Following the MFGB conference in July the miners refused to accept the wage cut. The lock-out began in the last week of July, affecting more than a quarter of a million workers in the area covered by the MFGB. In the course of the disturbances two men were killed and sixteen wounded by troops at Featherstone, Yorks. The lock-out lasted sixteen weeks: settlement was signed on November 7th. The miners were victorious. Samuel Woods (1846-1915) of Wigan was first Vice-President of MFGB, elected in 1889. A Baptist, total abstainer, "a dapper, gentle kind of man"

Tune: Castles in the Air (several versions posted to Forum as ABcs)


Wassail! V

19 Jul 00 - 04:14 PM (#260999)
Subject: Add: Miners Lockout
From: Snuffy

I forgot to put "ADD:" in the header of the last posting.

19 Jul 00 - 06:11 PM (#261082)
Subject: Lyr Add: DUW, IT'S HARD (Max Boyce)^^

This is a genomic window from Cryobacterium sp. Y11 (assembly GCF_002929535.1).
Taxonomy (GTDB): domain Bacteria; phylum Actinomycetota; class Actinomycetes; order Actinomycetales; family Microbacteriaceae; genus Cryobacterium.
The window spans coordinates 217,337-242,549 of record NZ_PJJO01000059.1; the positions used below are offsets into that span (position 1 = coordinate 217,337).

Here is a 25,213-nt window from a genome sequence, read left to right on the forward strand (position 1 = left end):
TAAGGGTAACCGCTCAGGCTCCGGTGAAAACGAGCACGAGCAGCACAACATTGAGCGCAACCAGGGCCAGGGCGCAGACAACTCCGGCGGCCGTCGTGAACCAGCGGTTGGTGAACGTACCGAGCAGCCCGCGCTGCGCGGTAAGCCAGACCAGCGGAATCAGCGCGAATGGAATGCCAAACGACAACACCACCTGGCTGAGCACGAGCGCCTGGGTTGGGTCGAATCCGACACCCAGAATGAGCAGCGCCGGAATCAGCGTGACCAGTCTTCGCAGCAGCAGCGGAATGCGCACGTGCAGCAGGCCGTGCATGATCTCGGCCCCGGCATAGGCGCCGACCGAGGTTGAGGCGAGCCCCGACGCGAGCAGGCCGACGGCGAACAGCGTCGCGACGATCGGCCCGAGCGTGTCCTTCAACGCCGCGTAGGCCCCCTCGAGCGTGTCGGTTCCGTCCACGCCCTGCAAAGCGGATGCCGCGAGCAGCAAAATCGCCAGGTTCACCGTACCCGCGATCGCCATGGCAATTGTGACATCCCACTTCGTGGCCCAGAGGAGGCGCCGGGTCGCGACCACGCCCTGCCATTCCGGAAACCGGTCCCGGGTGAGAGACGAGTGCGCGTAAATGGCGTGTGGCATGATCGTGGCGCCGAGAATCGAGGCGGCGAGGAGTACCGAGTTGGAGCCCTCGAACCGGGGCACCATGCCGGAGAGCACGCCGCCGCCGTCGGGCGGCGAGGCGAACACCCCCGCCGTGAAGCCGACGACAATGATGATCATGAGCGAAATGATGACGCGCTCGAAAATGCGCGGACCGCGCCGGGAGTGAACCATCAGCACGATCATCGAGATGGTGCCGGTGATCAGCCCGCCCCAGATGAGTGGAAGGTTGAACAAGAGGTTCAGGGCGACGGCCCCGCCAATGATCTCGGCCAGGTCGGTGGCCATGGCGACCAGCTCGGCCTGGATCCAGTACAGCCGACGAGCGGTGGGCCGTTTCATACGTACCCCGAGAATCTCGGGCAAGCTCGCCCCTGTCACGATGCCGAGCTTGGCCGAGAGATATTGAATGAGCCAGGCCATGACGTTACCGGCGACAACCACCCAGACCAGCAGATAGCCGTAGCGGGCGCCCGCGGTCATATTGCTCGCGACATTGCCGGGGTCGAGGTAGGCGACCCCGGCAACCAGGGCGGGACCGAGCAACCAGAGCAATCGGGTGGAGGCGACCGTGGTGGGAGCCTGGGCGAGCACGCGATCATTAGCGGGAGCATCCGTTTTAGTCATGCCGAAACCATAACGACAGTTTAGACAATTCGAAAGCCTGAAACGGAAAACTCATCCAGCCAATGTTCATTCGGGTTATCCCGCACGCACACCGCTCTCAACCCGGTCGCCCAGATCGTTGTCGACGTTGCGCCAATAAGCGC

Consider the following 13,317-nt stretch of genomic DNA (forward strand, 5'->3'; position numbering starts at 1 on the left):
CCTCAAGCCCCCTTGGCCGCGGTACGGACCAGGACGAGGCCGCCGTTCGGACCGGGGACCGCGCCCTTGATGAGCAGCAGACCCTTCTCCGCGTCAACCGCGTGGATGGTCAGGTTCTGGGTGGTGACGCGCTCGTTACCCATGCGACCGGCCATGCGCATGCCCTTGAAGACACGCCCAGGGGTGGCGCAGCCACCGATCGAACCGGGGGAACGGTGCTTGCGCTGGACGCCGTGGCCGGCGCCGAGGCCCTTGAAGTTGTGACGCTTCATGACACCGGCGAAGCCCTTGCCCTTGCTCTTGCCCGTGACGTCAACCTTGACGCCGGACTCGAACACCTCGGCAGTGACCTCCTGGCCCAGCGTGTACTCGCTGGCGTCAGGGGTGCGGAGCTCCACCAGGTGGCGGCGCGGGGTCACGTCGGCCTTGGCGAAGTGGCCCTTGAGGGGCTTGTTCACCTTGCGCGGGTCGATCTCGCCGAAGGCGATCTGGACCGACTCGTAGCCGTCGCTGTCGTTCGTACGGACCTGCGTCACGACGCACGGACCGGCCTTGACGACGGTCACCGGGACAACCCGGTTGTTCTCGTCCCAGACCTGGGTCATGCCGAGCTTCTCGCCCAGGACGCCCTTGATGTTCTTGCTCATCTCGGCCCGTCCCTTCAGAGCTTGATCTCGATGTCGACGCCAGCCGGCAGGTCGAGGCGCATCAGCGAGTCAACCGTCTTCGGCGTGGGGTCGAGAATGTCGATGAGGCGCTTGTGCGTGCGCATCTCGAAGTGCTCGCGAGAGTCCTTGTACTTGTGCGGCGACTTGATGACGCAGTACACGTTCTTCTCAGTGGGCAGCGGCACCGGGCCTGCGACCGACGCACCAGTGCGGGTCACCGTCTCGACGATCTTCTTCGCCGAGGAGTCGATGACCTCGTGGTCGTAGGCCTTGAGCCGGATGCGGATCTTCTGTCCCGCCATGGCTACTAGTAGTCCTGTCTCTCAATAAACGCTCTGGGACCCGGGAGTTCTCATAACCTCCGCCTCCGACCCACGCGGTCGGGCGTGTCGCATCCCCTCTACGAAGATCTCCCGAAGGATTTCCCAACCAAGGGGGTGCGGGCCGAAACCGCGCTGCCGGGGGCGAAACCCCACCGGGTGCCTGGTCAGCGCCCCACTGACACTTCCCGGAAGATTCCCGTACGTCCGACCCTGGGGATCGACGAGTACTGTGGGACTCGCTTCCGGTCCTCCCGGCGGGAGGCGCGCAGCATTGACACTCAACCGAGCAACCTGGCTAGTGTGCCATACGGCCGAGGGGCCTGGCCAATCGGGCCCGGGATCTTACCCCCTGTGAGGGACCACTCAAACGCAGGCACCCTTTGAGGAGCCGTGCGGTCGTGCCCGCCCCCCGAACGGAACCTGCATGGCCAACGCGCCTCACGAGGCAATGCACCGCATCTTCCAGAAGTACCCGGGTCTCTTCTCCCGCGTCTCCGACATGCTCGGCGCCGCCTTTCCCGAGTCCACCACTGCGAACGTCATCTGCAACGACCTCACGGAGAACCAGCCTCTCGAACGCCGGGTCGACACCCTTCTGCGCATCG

From: Snuffy


(Max Boyce)

In our little valley
They closed the colliery down,
And the pithead baths is a supermarket now.
Empty gurneys red with rust
Roll to rest among the rust
And the pithead baths is a supermarket now.

'Cos it's hard, Duw, it's hard
Harder than they will ever know.
And it's they must take the blame,
The price of coal's the same.
And the pithead baths is a supermarket now.

They came down here from England
Because our output's low.
Briefcases full of bank clerks
That had never been below.
And they'll close the valley's oldest mine
Pretending that they're sad.
But don't you worry, Butty bach,
We're really very glad.

My clean-clothe locker's empty now,
I've thrown away the key.
And I've sold my boots and muffler
And my lampcheck 153.
But I can't forget the times we had,
The laughing midst the fear,
'Cos every time I cough I get
A mining souvenir.

I took my old helmet home with me,
Filled it full of earth,
And I planted little flowers there -
They grew for all their worth.
And it's hanging in the glasshouse now,
A living memory,
Reminding me they could have grown
In vases over me.

But I know the local magistrate,
She's got a job for me,